In addition, Google confirms a prominent theory that Google is looking at "signals across the web" which implies that these are signals that occur outside your website.
This passage further suggests that they are paying very close attention to how users interact with your content. I'm paraphrasing however "You can write about anything as long as your users enjoy it" seems to be implied by this passage.
This indirectly suggests that the primary path to recovery would be to identify the content that users dislike on your site and addressing this unfavorable content.
I believe this is the most important message posted by Google's team for two reasons:
1. It further confirms that Google is using 'signals that align with humans' within the Helpful Content Update. This is intentionally vague however I personally suspect this is them measuring how humans interact with the content (and overall site).
This may be via Chrome data, Android data and/or Google Search. All three of these provide Google with incredible insights on the performance of content on the web.
From navigational queries (Google can see when you search for something within Chrome, Android and Google search) and can also potentially estimate how long/how many pages/how a user interacts with a site. They can also likely monitor how many users return to a site, etc.
This could also be simple brand mentions throughout the internet. (A mention of the name without an official link) Others have speculated that it might be authoritative links however I have not seen evidence that links are driving force behind the helpful content update as I have seen sites with nearly identical link profiles respond differently.
2. It is also the first affirmation that Google does, in fact, use machine learning to understands the words within the content. This, I suspect, is them seeking answers within the text to avoid misleading titles.
While Google has stated that they don't look for static elements, it is entirely different to have an AI (machine learning) understand the entire document and make an assessment of it's helpfulness. I believe this is what this passage implies.
The Helpful Content Score is determined by a process that uses AI to analyze the helpfulness of a page. (Source)
First introduced back in August 2022, the initial version of the Helpful Content Update was relatively mild and served only to detect the most egregious offenders, creating mass-low-quality AI content.
Fast forward a year, and the new Helpful AI classifier is drastically different and a huge improvement over the original. Unlike earlier technologies that relied on predetermined quality indicators, the AI classifier now understands the content.
For example, the latest search engine results seem to indicate that the new AI classifier can locate multiple answers provided on a single page.
We also have tentative evidence that the AI classifier might be smart enough to understand that an author specializing in business may lack the qualifications to provide medical advice, even if that author is considered trusted in business-related domains.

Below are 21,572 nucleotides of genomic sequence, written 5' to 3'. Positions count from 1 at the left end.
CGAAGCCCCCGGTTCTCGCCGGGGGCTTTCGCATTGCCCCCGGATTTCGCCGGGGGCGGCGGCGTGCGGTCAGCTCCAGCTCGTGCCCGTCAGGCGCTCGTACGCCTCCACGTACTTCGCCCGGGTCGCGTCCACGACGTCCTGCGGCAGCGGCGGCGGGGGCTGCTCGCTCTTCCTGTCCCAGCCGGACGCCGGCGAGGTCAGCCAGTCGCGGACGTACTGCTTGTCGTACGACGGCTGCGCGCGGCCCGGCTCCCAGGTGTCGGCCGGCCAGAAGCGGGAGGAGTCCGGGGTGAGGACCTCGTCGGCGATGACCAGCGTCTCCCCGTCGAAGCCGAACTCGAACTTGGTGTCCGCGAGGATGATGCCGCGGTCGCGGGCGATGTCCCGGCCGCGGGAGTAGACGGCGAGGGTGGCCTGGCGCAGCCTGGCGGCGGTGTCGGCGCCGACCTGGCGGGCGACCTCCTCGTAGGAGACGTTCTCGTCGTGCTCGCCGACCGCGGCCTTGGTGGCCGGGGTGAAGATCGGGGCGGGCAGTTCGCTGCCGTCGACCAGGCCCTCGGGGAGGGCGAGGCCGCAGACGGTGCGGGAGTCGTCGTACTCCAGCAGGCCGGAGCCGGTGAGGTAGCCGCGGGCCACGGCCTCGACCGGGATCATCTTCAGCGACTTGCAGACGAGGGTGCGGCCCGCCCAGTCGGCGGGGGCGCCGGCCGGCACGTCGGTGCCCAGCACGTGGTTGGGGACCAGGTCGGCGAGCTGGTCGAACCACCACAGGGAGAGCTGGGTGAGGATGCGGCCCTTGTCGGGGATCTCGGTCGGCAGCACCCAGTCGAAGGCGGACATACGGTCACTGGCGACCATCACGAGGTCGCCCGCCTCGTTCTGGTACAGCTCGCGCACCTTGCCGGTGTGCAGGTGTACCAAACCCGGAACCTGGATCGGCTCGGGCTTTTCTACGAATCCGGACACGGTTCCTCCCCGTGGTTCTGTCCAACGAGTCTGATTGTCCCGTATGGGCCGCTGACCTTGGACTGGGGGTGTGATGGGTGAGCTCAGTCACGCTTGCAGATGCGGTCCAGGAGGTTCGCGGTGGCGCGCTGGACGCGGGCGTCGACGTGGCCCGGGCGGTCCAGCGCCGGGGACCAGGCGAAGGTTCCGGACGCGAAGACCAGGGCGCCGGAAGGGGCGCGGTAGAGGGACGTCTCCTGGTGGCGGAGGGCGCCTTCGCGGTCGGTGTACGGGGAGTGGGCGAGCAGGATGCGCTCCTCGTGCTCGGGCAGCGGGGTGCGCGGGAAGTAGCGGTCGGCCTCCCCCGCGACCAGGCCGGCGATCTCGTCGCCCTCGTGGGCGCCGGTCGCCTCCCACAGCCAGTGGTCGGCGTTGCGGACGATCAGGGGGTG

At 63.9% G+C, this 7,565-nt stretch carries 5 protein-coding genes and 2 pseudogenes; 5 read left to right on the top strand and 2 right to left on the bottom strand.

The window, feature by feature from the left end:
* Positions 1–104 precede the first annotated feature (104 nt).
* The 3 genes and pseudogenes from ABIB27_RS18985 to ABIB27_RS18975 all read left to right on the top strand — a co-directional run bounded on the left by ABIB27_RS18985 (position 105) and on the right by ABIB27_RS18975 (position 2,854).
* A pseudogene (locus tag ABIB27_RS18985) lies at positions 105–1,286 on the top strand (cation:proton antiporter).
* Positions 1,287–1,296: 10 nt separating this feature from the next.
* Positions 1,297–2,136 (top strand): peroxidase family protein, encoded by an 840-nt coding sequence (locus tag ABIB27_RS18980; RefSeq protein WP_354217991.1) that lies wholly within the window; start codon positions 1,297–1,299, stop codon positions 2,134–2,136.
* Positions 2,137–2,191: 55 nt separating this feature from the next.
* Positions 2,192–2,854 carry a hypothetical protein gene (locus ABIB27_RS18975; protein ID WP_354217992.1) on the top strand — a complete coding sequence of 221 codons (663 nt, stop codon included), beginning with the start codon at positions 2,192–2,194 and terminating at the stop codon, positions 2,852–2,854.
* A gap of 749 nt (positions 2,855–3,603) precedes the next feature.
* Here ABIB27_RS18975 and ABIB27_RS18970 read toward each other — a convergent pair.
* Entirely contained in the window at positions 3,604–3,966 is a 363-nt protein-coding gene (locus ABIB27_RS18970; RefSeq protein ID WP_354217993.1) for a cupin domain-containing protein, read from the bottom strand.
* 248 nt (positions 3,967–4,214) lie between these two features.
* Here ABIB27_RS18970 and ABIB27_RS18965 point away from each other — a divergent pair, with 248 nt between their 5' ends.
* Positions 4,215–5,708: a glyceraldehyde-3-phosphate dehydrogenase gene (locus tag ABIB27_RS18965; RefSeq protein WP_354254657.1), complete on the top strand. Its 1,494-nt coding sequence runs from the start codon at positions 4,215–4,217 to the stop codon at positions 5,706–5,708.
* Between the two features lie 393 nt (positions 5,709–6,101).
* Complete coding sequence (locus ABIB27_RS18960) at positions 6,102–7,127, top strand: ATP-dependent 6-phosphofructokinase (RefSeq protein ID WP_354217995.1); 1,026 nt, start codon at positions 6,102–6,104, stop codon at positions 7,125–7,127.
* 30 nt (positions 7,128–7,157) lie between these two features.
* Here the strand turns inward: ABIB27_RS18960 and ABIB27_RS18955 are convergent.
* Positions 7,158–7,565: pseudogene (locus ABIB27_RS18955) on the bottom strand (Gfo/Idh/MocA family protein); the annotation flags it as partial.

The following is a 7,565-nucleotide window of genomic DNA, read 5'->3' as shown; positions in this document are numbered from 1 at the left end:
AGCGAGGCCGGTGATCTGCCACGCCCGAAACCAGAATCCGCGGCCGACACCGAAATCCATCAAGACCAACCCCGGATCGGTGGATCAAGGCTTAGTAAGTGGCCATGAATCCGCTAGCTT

While Google keeps the process behind the classifier a secret, we can make a few assumptions on it's functionality.
The classifier is likely accompanied by other modifiers and ranking factors in order to arrive at a final helpful score. It would be unusual for Google to just take the results straight from an AI classifier, without any other filters or modification to the result.
There are likely other signals (ranking factors) at play when categorizing helpful content from around the web.
October 29th: Recent statements from the Search Liaison team corroborate our assumption, bolstering our confidence in its accuracy.
The AI classifier processes only text.
Large language models are now commonplace and have been shown ready for production. While Google has shown development of a multi-modal AI model, deploying such a model to analyze images, layout, and text simultaneously would be resource-prohibitive on a worldwide scale.
While I'm sure Google does care about images (more on this later), the decision to categorize a page as helpful is likely influenced more by text rather than imagery.
With years of experience with AI models under my belt, I began to imagine how Google engineers might go about developing an AI classifier designed to evaluate the helpfulness of a webpage.
This is when I had my first breakthrough:
"The AI classifier cannot process the entire page."
If Google is using an AI classifier (and their official documentation says they are), then they are heavily bound by memory and processing size. In comparison, the world's most popular AI model, OpenAI's GPT 3.5-Turbo, has a limitation of 4096 tokens.
Another example is Llama 2 from Meta, which also has a 2048 token limit. In fact, it seems like MOST modern AI models currently have a limited token limit. Larger models do exist however they consume quite a lot more memory and it would be impractical for Google to process the entire web with a larger model.
Google is likely using a derivative or fine-tuned version of the Palm 2 to evaluate pages.
The Palm 2 model has an input token limit 8196 which is equivalent to approximately 6147 words.
When using AI language models, you need to provide it with detailed instructions that can easily take up 300 tokens, so in the best case scenario, we'd see approximately 7896 tokens allocated to the input of the text. This would equate to approximately a maximum input of 5922 words.